What made this father/daughter hike in Yosemite work? Respect, reliance on each other and appreciating what it means to be young

The first night camping set the pattern for our trip. We slipped into roles without asking each other who was going to do what. We just did what needed doing.

On our hike, Alanna set a moderate pace. The Vogelsang High Sierra Camp became our point of no return. If we kept going now, we had to continue all the way. I knew how much it meant to her, and I too wanted to know whether I could still handle a 10-mile-a-day backpacking trip.

We forged on, up and over the pass, my feet beginning to ache, and down the other side into a wonderland of granite and pine until we reached Florence Creek, a torrent we had to cross. It was harrowing, but working together we made it and celebrated by camping nearby.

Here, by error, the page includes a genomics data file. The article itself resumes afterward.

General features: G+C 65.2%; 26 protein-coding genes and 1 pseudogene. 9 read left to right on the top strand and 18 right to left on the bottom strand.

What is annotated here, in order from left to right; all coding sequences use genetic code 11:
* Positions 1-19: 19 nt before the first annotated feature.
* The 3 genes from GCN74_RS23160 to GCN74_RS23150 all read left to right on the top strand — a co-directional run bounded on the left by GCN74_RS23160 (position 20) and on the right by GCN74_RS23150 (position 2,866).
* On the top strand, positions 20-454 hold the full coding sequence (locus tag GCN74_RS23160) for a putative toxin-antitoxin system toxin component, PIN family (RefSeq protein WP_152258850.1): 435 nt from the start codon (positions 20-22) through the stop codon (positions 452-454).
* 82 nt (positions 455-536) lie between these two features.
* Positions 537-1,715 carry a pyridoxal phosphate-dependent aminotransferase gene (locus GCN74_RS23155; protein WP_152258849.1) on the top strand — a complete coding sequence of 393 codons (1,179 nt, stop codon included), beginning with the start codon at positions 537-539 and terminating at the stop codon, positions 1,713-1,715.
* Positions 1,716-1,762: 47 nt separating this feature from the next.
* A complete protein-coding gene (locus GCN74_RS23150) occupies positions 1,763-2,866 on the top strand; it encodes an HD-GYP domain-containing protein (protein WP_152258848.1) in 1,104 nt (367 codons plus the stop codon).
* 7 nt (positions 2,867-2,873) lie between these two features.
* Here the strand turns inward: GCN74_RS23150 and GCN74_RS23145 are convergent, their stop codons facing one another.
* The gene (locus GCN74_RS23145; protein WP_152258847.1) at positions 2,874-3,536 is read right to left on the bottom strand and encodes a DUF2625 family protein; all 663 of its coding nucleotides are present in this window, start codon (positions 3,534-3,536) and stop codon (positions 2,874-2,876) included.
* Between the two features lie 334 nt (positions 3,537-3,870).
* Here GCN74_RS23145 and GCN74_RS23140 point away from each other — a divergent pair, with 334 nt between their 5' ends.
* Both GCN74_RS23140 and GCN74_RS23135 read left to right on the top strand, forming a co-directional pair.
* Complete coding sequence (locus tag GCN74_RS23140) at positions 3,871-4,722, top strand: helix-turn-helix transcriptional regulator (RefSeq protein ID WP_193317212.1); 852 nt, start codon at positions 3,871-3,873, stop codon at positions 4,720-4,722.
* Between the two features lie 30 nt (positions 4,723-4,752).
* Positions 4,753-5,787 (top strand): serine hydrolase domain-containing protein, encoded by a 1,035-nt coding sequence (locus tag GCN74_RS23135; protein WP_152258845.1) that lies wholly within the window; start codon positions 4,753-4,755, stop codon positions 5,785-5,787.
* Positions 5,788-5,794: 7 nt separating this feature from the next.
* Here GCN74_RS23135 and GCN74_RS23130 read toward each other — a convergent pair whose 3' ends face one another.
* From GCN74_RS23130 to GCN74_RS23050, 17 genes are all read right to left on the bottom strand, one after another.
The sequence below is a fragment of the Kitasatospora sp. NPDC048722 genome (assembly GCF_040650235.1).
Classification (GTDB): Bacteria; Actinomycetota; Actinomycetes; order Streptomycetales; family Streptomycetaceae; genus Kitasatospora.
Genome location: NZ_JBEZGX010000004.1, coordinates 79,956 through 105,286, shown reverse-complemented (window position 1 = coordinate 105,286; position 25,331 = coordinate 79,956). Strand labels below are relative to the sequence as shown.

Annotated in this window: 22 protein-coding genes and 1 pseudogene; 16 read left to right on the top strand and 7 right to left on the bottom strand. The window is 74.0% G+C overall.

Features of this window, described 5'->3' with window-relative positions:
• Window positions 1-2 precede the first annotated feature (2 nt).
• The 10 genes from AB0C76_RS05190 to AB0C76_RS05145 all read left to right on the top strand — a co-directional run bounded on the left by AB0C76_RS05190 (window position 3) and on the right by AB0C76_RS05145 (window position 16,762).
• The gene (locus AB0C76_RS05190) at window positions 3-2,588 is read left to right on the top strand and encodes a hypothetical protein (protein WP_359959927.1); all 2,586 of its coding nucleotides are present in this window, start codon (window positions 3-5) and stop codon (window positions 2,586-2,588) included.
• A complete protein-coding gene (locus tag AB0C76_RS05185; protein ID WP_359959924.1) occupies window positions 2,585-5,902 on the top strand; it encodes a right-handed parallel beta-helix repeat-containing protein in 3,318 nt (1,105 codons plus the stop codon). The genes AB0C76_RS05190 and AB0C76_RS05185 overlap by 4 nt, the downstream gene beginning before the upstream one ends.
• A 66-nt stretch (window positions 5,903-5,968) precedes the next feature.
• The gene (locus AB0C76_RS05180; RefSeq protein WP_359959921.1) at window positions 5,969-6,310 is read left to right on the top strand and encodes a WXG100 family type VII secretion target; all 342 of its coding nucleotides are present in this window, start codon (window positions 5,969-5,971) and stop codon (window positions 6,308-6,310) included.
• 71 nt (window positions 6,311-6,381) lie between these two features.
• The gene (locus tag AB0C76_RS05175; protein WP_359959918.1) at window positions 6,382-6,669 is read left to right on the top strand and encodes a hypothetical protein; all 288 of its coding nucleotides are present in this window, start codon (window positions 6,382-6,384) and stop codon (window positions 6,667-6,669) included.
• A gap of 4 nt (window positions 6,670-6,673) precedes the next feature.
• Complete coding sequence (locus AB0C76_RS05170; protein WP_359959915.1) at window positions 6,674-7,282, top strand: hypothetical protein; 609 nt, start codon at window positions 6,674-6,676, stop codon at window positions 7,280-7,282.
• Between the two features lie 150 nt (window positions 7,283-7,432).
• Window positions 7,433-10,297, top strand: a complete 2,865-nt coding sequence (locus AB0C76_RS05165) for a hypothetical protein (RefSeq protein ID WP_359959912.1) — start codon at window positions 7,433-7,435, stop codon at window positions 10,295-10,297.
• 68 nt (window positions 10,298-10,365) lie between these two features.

The next day Alanna hiked ahead, and sometimes I had to remind her to stay with me. My feet were forcing me to remove my boots every hour to let the pain subside, while she rested without complaint.

At one point when I found her waiting around a bend, I asked her to slow down. “There’s no need to go gangbusting down the trail,” I said.

“But Daddy,” she said, “I like gangbusting. What else would we do all day if we weren’t hiking?”

I smiled, because I remembered being like that. There was a time when hiking was the whole point.

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